Colonel Dougherty


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Civil War Harper's Weekly, November 23, 1861

The Son of the South WEB site contains online, readable versions of all the Harper's Weekly newspapers printed during the Civil War. We hope you will sit back, relax, and really dive into this incredible Civil War resource. These pages show you the war unfold, and you can follow it just as the people of the day did.


(Scroll Down to see entire page, or Newspaper Thumbnails will take you to the page of interest.)



Missouri in the Civil War

Florence Nightingale Letter

Florence Nightingale Letter


Battle of Belmont


Bladensburg, Maryland

Slave Map

Slave Map of South Carolina




War in Kentucky

Thurlow Weed

Thurlow Weed

West Virginia

West Virginia

Songs of War

War Songs


Colonel Daugherty


Transcontinental Telegraph





NOVEMBER 23, 1861.]



"Over went the sand, and the solemn notes of the Dead March resounded through the car.

"'I thought you were a gentleman,' said Fanny, rising up in a terrible rage from the bottom of the car, where she had been sitting, and looking perfectly beautiful in her wrath ; 'I thought you were a gentleman, but I find I was mistaken ; why a chimney-sweeper would not treat a lady in such a way. Do you know that you are risking your own life as well as mine by your madness ?'

" I explained that I adored her so much that to die in her company would be perfect bliss, so that I begged she would not consider my feelings at all. She dashed her beautiful hair from her face, and standing perfectly erect, looking like the Goddess of Anger or Boadicea—if you can fancy that personage in a balloon—she said:

" ' I command you to begin the descent this instant!'

"The Dead March, whistled in a manner essentially gay and lively, was the only response. After a few minutes' silence, I took up another bag, and said:

" ' We are getting rather high ; if you do not decide soon we shall have Mercury coming to tell us that we are trespassing—will you promise me your hand?'

" She sat in sulky silence in the bottom of the car. I threw over the sand. Then she tried another plan. Throwing herself upon her knees, and bursting into tears, she said:

" ' Oh, forgive me for what I did the other day ! It was very wrong, and I am very sorry. Take me home, and I will be a sister to you.'

" ' Not a wife ?' said I.

" ' I can't ! I can't !' she answered.

" Over went the fourth bag, and I began to think she would beat me after all; for I did not like the idea of going much higher. I would not give in just yet, however. I whistled for a few moments, to give her time for reflection, and then said :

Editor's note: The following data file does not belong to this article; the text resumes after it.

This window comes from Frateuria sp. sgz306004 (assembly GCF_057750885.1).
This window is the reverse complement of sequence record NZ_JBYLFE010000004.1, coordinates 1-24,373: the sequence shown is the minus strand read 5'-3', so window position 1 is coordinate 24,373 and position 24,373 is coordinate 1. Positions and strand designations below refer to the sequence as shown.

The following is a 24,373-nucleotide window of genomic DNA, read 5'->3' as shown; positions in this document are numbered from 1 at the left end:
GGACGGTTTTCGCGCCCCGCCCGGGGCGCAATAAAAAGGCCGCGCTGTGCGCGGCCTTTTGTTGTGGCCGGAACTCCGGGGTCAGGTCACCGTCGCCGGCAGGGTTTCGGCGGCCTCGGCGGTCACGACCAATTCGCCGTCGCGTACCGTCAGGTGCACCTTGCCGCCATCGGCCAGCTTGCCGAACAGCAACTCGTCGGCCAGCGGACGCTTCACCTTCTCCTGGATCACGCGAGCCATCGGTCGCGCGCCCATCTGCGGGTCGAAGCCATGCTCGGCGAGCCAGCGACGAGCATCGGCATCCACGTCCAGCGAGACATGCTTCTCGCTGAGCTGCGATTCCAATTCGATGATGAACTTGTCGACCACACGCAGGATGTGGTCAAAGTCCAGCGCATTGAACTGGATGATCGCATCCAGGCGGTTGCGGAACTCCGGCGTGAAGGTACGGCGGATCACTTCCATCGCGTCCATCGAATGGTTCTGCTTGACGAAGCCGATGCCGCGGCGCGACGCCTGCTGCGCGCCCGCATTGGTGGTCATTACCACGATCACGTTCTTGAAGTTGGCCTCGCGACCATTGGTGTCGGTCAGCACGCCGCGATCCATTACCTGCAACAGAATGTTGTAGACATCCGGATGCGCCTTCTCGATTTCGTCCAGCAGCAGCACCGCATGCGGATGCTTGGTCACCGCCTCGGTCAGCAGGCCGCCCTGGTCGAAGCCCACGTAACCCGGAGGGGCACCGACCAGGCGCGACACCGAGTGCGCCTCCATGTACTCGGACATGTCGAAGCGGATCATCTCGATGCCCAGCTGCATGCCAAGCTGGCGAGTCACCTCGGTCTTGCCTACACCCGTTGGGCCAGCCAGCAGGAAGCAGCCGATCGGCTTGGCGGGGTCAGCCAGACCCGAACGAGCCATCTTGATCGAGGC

" ' Fanny, they say that marriages are made in Heaven—if you do not take care, ours will be solemnized there.'

" I took up the fifth bag.

" ' Come,' I said, 'my wife in life, or my companion in death ! Which is it to be ?' and I patted the sand-bag in a cheerful manner. She held her face in her hands, but did not answer. I nursed the bag in my arms, as if it had been a baby.

" 'Come, Fanny, give me your promise !'

"I could hear her sobs. I'm the most soft-hearted creature breathing, and would not pain any living thing, and, I confess, she had beaten me. I forgave her the ducking ; I forgave her for rejecting me. I was on the point of flinging the bag back into the car, and saying : ' Dearest Fanny, forgive me for frightening you. Marry whomsoever you will. Give your lovely hand to the lowest groom in your stables—endow with your priceless beauty the Chief of the Panki-wanki Indians. Whatever happens, Jenkyns is your slave —your dog—your footstool. His duty, henceforth, is to go whithersoever you shall order—to do whatever you shall command.' I as just on the point of saying this, I repeat, when Fanny suddenly looked up, and said, with a queerish expression upon her face :

" ' You need not throw that last bag over. I promise to give you my hand.'

" ' With all your heart ?' I asked, quickly.

" ' With all my heart,' she answered, with the same strange look.

" I tossed the bag into the bottom of the car and opened the valve. The balloon descended.

" Gentlemen," said Jenkyns, rising from his seat in the most solemn manner, and stretching out his hand, as if he were going to take an oath; "gentlemen, will you believe it? When we had reached the ground, and the balloon had been given over to its recovered master—when I had helped Fanny tenderly to the earth, and turned toward her to receive anew the promise of her affection and her hand—will you believe it ?—she gave me a box on the ear that upset me against the car, and running to her father, who at that moment came up, she related to him and the assembled company what she called my disgraceful conduct in the balloon, and ended by informing me that all of her hand that I was likely to get had been already bestowed upon my ear, which she assured me had been given with all her heart.